Need to improve on art quick

Hi! Any tips for someone who wants to improve my handpainted art quickly? I am improving way WAY too slowly. For example, this is something I made after practicing on and off handpainted art after a year.

Nowhere NEAR where I want to be. I need help to stop being shit so I can move on to learning other parts of 3DCG.

Will keep on posting my work till I am satisfied with it.


  • Dethling
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    Dethling polycounter lvl 6
    First rule for improvements: You can't rush it.
    Simply practice, re-evaluate your work, watch tutorials (for Handpainted I can only strongly suggest the ones from Tyson Murphy and Kelvin Tan) and if you can afford it take a course (or two).
    But most of it: draw again and again and again....

    Your examples here are not a bad start at all (if you want to go hand painted texturing), I would take a look at the Style you aim for and then try to mirror it and from there build up your own style.

  • Winstone
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    Winstone polycounter lvl 3
    Agreed with @Dethling. Don't rush the journey man. Don't focus on the finish line. Focus on the training that gets you there. Enjoy that process :) ;) 

    Lots of fantastic tuts out there to follow and play around with. 
    All hard work pays off, soo keep it up man! ;)
  • CrackRockSteady
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    CrackRockSteady Polycount Sponsor
    Can you be more specific with how much time you are putting into practicing this?  You say this is where you're at after practicing on and off for a year but it's hard to gauge progress without a better understanding of what that means.  Are you putting in a few hours a week?  A few hours a month?

    Getting really good at something like this takes patience, putting in a lot of work and a lot of hours.  If this is something you're really determined to improve at you need to be disciplined and schedule time for yourself to practice and learn.  Put in an hour or two every night, post progress here, get feedback, do research, watch tutorials, lather, rinse, repeat.
  • Elithenia
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    Elithenia interpolator
    I would say that it doesn't matter how long you practice for unless you practice consciously. 
    Trying to learn something new, evaluate every step of the way what you are doing, how you can do it better etc. 
    Otherwise 'practicing' you just end up doing the same thing over and over again. And while you become very good at doing just that, you will not see yourself improve that much. 

    I came across this in my youtube feed. Might be something interesting to listen to. About a guy who learned how to draw basically, over a year, and improved.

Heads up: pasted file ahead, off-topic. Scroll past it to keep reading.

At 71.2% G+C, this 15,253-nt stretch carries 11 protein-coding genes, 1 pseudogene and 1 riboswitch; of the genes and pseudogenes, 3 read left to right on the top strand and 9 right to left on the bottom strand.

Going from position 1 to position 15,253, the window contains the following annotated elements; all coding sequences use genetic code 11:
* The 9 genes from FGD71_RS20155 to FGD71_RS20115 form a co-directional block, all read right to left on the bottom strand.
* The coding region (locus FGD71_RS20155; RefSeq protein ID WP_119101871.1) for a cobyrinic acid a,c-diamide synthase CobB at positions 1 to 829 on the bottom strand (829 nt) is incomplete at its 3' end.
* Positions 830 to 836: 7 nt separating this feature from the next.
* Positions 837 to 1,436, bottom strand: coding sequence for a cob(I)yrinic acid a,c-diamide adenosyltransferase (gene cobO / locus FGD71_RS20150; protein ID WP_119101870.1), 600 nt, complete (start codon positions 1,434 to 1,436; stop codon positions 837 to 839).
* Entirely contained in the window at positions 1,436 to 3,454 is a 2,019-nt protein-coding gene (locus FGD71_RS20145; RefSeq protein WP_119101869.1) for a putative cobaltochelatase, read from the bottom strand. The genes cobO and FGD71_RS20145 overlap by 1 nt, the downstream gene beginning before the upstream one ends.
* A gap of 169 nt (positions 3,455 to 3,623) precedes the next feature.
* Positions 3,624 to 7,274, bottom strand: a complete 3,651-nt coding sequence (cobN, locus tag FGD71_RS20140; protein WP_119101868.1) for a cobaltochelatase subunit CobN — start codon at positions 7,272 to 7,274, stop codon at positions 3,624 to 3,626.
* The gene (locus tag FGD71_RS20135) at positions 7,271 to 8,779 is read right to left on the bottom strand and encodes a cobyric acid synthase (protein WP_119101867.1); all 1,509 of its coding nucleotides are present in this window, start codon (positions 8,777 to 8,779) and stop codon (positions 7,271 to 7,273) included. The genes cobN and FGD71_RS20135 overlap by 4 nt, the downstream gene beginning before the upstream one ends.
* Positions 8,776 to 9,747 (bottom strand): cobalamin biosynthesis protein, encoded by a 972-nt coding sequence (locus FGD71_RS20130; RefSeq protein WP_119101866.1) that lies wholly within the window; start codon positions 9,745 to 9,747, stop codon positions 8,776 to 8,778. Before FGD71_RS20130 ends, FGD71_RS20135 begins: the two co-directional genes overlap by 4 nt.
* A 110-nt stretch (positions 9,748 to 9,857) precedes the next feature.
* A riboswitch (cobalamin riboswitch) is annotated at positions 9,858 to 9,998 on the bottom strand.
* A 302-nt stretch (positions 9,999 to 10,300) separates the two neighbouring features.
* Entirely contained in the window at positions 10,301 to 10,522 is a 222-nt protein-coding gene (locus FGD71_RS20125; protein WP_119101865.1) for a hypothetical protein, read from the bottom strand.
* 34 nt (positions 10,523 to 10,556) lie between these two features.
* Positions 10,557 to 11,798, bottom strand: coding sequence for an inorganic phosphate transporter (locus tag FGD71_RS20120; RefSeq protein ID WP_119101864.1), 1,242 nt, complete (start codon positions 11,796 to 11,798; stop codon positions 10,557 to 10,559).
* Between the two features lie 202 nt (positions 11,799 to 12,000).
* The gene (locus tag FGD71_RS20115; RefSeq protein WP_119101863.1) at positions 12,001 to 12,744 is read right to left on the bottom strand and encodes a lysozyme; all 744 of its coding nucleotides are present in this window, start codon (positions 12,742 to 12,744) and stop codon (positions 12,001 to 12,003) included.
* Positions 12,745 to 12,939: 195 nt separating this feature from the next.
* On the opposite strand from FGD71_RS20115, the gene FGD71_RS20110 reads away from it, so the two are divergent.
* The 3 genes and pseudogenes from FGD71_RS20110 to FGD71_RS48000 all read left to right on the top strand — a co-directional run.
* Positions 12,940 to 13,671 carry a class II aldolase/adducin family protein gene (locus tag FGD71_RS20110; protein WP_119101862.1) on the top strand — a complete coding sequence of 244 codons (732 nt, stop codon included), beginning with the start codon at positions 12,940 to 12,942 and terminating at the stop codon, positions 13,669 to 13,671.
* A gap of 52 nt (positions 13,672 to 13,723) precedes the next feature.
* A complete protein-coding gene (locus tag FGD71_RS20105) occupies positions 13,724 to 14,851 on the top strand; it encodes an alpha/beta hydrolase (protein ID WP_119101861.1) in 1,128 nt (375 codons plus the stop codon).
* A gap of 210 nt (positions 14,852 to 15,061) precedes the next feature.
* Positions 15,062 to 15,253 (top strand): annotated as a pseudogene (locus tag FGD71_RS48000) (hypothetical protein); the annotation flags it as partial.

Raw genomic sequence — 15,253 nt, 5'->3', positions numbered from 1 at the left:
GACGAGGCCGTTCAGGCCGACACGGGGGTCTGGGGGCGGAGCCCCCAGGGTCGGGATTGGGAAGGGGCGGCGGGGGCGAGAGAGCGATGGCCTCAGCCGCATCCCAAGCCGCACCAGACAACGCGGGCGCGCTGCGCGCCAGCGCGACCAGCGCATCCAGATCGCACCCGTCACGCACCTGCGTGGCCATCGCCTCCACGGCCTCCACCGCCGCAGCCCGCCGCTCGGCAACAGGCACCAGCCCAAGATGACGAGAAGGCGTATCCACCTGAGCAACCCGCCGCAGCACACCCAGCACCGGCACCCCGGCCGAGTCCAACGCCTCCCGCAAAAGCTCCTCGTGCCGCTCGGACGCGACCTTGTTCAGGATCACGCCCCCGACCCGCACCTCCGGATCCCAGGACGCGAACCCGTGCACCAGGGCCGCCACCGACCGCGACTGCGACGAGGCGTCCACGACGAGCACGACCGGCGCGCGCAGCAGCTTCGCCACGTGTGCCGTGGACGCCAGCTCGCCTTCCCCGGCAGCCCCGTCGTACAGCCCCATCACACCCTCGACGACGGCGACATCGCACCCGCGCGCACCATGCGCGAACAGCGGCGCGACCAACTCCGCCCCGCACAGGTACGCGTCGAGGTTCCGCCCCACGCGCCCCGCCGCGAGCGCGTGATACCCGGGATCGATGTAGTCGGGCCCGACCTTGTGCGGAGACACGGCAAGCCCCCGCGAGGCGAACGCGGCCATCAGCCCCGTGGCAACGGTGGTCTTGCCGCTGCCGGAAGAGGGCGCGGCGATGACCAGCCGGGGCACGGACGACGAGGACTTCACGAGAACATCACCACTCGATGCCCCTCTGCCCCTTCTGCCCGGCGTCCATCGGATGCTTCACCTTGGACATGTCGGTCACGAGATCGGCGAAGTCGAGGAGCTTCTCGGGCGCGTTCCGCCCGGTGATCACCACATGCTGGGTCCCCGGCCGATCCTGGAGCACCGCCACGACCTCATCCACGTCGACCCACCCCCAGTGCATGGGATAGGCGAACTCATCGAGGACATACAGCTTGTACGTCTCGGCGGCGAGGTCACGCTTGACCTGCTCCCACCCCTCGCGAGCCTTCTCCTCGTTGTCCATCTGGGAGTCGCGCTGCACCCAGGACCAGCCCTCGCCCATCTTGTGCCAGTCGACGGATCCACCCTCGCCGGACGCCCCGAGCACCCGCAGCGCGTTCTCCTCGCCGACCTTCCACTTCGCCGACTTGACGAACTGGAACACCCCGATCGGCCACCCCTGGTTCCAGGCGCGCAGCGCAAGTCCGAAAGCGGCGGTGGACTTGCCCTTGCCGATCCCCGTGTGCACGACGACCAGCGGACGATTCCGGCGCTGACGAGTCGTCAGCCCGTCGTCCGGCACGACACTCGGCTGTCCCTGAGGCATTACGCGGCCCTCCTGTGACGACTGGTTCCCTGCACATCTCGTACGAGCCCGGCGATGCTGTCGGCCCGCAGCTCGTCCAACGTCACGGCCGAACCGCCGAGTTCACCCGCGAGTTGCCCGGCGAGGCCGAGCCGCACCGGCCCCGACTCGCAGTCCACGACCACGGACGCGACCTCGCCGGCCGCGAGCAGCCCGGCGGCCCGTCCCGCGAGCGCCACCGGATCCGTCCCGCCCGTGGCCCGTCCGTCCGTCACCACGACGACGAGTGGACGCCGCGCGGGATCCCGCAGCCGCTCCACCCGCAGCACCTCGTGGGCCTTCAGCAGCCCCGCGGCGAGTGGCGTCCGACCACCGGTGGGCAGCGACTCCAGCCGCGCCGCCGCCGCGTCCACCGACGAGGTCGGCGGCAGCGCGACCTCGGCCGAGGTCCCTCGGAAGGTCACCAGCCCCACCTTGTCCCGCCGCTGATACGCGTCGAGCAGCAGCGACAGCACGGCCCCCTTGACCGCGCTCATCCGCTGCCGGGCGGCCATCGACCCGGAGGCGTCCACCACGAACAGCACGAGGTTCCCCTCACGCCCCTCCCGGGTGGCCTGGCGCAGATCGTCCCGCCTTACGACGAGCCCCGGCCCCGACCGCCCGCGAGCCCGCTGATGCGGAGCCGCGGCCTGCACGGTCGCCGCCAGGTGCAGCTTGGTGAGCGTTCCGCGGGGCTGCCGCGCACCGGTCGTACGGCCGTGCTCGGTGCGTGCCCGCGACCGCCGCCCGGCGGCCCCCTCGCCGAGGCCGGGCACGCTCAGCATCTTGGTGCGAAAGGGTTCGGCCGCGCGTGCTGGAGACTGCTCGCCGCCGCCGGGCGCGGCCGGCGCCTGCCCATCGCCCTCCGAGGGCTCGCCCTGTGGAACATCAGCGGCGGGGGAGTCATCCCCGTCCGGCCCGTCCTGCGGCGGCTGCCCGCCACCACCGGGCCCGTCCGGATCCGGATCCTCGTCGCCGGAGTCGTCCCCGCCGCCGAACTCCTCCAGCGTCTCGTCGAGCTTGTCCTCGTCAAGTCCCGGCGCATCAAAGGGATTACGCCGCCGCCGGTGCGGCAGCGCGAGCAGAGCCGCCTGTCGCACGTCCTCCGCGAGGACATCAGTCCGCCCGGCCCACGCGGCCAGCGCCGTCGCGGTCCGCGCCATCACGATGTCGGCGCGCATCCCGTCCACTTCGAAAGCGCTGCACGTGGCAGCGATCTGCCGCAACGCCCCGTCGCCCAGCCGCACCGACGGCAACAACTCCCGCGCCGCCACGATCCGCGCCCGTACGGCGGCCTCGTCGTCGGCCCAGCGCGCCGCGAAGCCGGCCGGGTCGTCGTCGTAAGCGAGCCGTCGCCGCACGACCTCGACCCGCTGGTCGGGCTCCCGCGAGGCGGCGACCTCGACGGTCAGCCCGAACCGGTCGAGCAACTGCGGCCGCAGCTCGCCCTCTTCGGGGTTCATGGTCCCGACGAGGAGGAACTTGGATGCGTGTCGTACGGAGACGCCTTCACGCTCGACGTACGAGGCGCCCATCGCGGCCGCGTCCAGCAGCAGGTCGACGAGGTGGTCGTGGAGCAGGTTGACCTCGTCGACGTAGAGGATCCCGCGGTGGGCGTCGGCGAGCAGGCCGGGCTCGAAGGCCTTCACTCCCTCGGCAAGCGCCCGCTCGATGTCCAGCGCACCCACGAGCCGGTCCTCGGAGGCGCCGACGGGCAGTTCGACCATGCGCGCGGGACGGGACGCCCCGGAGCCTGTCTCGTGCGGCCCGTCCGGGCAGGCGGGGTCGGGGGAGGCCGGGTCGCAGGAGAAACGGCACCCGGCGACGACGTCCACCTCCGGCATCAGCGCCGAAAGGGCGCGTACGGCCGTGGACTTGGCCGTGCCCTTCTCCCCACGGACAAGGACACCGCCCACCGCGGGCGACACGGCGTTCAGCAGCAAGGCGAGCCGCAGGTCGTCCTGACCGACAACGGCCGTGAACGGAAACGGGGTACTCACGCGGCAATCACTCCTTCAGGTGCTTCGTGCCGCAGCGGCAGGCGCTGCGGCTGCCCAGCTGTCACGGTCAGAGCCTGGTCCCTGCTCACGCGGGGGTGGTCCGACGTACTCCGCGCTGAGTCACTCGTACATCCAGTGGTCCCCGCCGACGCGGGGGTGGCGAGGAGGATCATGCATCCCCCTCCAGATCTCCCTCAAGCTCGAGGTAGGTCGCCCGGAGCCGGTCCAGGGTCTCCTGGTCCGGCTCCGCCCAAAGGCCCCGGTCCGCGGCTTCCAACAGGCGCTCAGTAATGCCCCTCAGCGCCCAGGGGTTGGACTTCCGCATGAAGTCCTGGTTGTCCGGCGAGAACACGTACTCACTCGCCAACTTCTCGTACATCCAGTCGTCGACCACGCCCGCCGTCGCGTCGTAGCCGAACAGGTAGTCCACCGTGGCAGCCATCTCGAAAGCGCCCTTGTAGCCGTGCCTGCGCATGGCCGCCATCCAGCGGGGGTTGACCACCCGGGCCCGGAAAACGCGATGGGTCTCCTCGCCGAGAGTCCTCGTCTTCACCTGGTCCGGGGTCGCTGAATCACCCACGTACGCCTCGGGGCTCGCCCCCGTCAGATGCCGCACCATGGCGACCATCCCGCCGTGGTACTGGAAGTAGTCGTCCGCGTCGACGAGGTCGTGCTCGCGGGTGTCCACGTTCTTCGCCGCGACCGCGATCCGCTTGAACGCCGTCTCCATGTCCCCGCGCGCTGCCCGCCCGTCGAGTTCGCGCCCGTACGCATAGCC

Good luck! :)
  • TayAllen
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    TayAllen triangle
    So there are a bunch of people here that can run circles around me in painting...  But,  I'm going try to lend a hand because I understand that learning a skill can be rough -- and I can see that you're really frustrated!

    First, here's a very rough paint over and a half:

    You have the opposite problem that I do. I'm gun-shy about overdoing things, so my work ends up too dark, and I have to go back in and pull my stuff from the depths of low contrast hell. You, on the other hand, from this example, go full bore into all of it. Full opacity, full brightness, full saturation -- full everything. This is painting yourself into a corner, literally and visually.  

    Hitting ctr+u and pulling down the saturation netted me a lot of room to move around your texture:

    The next thing that stands out is that you're not using reference. The need to use some can't be overstated. With time (like, years...), we can build a large enough mental library to where we can fudge many items and get away with it. But even then, that isn't enough to skip it entirely.

    The third main observation is your lack of lighting and form (outlined in purple). if you use a cooler, lower-value color between the boards, it'll help create surfaces for you to work with. 

    Random tips:
    ~ Because you're starting out and getting used to painting, I would recommend painting from rl, as often as possible since stylization is the simplification and exaggeration of real items.  You can work from photos (I like to do landscapes from NatGeo or similar). Try to get as close to an image as you can until you feel comfortable and confident in your strokes, color choices, the ability to gauge value and color, etc.

    ~ Additionally, A great place to establish a foundation for yourself is Matt Kohr's site, CtrlPaint. It's a very well-designed library. The videos are bite-sized (like 5 mins each) and each builds upon the last and moves through a series of topics that'll build the core of what you'll need to make progress. Definitely watch them in order, first to last.

    ~ Keep your brush at 75%-80% opacity max, and no more than 70% flow for the majority of a piece/texture. Softer edged brushes are ok, but use them selectively (toning down the sharpness and certain areas, adding initial gradient type lighting, fog). 

    ~ Color variation can bring some liveliness to your work. A good rule of thumb is to move darker and cooler into your shadows and warmer into your lighting. For example, in the wood, I used some green between the planks, and purple in the deepest parts. I used your stone to further illustrate this point. 

    ~ Imagine your paintings as a photo that you're bringing into focus - use a large brush to start, and lower the size as you progress into more defined shapes and details. Combined with the above two.

    Ok, I'm done rambling - Hope some of this helps, and good luck!

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